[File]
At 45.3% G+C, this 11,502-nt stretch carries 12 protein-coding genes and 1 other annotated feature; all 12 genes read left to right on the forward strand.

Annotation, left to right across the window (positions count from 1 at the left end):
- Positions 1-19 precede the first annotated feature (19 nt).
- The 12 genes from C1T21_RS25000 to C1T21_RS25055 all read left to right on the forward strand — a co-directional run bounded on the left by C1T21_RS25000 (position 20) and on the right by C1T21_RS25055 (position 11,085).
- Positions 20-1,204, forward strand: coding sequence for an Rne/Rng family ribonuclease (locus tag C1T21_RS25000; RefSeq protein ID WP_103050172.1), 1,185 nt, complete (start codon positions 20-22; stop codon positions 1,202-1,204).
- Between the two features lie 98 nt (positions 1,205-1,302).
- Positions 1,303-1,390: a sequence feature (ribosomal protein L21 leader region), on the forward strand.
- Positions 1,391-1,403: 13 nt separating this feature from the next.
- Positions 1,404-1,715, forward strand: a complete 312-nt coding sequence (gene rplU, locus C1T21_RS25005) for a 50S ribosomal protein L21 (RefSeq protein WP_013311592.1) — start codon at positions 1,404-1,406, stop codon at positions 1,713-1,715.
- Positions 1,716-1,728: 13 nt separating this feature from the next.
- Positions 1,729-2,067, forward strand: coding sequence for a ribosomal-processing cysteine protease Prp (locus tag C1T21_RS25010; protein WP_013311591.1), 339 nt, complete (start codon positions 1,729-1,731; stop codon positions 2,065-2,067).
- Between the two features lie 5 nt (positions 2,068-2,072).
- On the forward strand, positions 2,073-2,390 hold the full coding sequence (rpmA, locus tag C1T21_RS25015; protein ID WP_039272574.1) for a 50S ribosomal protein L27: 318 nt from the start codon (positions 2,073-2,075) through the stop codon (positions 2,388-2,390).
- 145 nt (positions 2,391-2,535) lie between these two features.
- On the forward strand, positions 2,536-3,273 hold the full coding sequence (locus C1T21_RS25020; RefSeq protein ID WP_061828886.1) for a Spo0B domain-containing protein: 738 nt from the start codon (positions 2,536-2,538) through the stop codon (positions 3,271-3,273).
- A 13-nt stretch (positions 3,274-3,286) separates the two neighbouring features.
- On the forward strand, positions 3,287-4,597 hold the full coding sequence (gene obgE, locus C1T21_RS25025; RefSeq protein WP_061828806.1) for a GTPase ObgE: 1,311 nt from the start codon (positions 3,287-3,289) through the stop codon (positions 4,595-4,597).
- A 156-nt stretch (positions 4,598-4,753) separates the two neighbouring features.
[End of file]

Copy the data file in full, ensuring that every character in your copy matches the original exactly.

At 45.3% G+C, this 11,502-nt stretch carries 12 protein-coding genes and 1 other annotated feature; all 12 genes read left to right on the forward strand.

Annotation, left to right across the window (positions count from 1 at the left end):
- Positions 1-19 precede the first annotated feature (19 nt).
- The 12 genes from C1T21_RS25000 to C1T21_RS25055 all read left to right on the forward strand — a co-directional run bounded on the left by C1T21_RS25000 (position 20) and on the right by C1T21_RS25055 (position 11,085).
- Positions 20-1,204, forward strand: coding sequence for an Rne/Rng family ribonuclease (locus tag C1T21_RS25000; RefSeq protein ID WP_103050172.1), 1,185 nt, complete (start codon positions 20-22; stop codon positions 1,202-1,204).
- Between the two features lie 98 nt (positions 1,205-1,302).
- Positions 1,303-1,390: a sequence feature (ribosomal protein L21 leader region), on the forward strand.
- Positions 1,391-1,403: 13 nt separating this feature from the next.
- Positions 1,404-1,715, forward strand: a complete 312-nt coding sequence (gene rplU, locus C1T21_RS25005) for a 50S ribosomal protein L21 (RefSeq protein WP_013311592.1) — start codon at positions 1,404-1,406, stop codon at positions 1,713-1,715.
- Positions 1,716-1,728: 13 nt separating this feature from the next.
- Positions 1,729-2,067, forward strand: coding sequence for a ribosomal-processing cysteine protease Prp (locus tag C1T21_RS25010; protein WP_013311591.1), 339 nt, complete (start codon positions 1,729-1,731; stop codon positions 2,065-2,067).
- Between the two features lie 5 nt (positions 2,068-2,072).
- On the forward strand, positions 2,073-2,390 hold the full coding sequence (rpmA, locus tag C1T21_RS25015; protein ID WP_039272574.1) for a 50S ribosomal protein L27: 318 nt from the start codon (positions 2,073-2,075) through the stop codon (positions 2,388-2,390).
- 145 nt (positions 2,391-2,535) lie between these two features.
- On the forward strand, positions 2,536-3,273 hold the full coding sequence (locus C1T21_RS25020; RefSeq protein ID WP_061828886.1) for a Spo0B domain-containing protein: 738 nt from the start codon (positions 2,536-2,538) through the stop codon (positions 3,271-3,273).
- A 13-nt stretch (positions 3,274-3,286) separates the two neighbouring features.
- On the forward strand, positions 3,287-4,597 hold the full coding sequence (gene obgE, locus C1T21_RS25025; RefSeq protein WP_061828806.1) for a GTPase ObgE: 1,311 nt from the start codon (positions 3,287-3,289) through the stop codon (positions 4,595-4,597).
- A 156-nt stretch (positions 4,598-4,753) separates the two neighbouring features.